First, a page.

Parents managing their preschoolers’ food allergies should also be alert to the need for their kids to have chances to solve other kinds of problems, suggests a new study.
“I think the biggest take home message is to just be careful that you don’t let the real need to supervise and keep your child safe interfere with letting your child develop independence,” said Linda Dahlquist, who led the research.
About 4 percent of children in the U.S. have life-threatening food allergies that require parents to constantly monitor what their children eat.
Dahlquist, a psychology researcher at the University of Maryland in Baltimore, and her colleagues looked at whether that high level of parental involvement might spill over into other areas and prevent kids from learning the skills to solve their own problems.
For their experiment, Dahlquist and her colleagues recruited 66 children with food allergies between the ages of three and six years old, 67 children of the same ages without food allergies as well as all of the children's mothers.
The researchers asked the children to work on two different puzzles – an easy age-appropriate puzzle with eight pieces and a difficult one with 41 pieces meant for older children.
The mothers were told to let the kids work on the puzzles by themselves, but they could provide help if their child asked. Meanwhile, the study team videotaped the children and their mothers to watch their interactions as the children worked on each puzzle for six minutes.
The authors found that 39 percent of the three- and four-year-olds with food allergies made indirect requests for help with the easy puzzle by telling their mothers the puzzle was too hard or that they couldn’t do it. Only 14 percent of the younger kids without food allergies made similar requests.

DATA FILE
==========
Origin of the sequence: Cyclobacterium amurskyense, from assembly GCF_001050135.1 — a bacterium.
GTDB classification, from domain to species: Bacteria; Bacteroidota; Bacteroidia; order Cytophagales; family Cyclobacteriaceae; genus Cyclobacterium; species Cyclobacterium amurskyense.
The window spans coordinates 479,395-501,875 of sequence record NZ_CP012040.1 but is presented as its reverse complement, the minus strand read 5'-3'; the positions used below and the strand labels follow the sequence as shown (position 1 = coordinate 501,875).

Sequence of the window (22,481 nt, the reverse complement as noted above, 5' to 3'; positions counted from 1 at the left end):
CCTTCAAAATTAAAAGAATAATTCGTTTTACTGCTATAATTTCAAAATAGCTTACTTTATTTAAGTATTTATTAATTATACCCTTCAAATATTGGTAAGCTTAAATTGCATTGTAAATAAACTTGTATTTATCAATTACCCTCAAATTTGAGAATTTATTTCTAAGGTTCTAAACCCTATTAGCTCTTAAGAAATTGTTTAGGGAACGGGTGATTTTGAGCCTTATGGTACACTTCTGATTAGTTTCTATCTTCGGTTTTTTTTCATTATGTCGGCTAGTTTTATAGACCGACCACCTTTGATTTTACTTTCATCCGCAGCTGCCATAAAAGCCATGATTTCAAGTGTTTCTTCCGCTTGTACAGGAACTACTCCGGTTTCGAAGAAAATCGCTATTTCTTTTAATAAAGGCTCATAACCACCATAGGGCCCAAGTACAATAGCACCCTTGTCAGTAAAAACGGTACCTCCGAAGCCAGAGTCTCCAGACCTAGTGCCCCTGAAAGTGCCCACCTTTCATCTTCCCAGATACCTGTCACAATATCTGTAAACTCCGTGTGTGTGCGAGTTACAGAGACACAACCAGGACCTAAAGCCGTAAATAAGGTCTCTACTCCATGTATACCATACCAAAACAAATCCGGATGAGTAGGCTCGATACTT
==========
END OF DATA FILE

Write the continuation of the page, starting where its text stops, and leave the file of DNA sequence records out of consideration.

In addition, the mothers of the young kids with food allergies were more likely to provide unnecessary help with the easy puzzles.
The researchers didn’t see any differences in requests for help among the five- and six-year-olds with and without allergies.
There were also no differences between the groups of kids in the number of indirect requests for help with the more difficult puzzle or the number of direct requests for help for either puzzle, according to the results published in the Journal of Pediatric Psychology.
The authors suggest that the higher rate of indirect requests for help from the younger children with food allergies could reflect an early pattern of helplessness in problem solving.
“We really need to be thinking about how to help give our kids the skills they need to be independent of their parents, and that’s true in any chronic illness,” Dahlquist said. “The challenge is how do we eventually get kids to the point where they can take care of themselves and their healthcare condition by themselves.”
Dahlquist cautioned that she doesn’t want to “over-conclude” from her results, adding that parents should just be alert to the potential for their allergic kids to have an issue with problem solving.
“(The findings) just suggest to me that process could be challenging and if parents could watch out for it ahead of time, maybe they would catch it early before it becomes problematic and just be sure their children get opportunities to try things on their own and really develop the confidence that comes from having some chances of failure and then succeeding,” Dahlquist told Reuters Health.
Dr. Peggy Scallon, a child and adolescent psychologist at the University of Wisconsin-Madison, said that kids who don’t develop a sense of autonomy may start to fall behind their peers, have lower self-esteem, strained relationships with family members and be more irritable and anxious.
“Parents should be aware of their child’s ability and scaffold that child’s skills in moving to the next level - they should be anticipating the next step in their independence,” Scallon said. “They should be reading the child’s cues and then anticipating the next level of self-help skills and helping them prepare for that.”
Scallon, who wasn’t involved in the study, suggests speaking to the child’s primary care doctor if parents have any concerns about their children’s development.
Dahlquist said that most child clinical physiologists would also be able to help evaluate the child and see if there are any concerns or if developmental progress is not being made.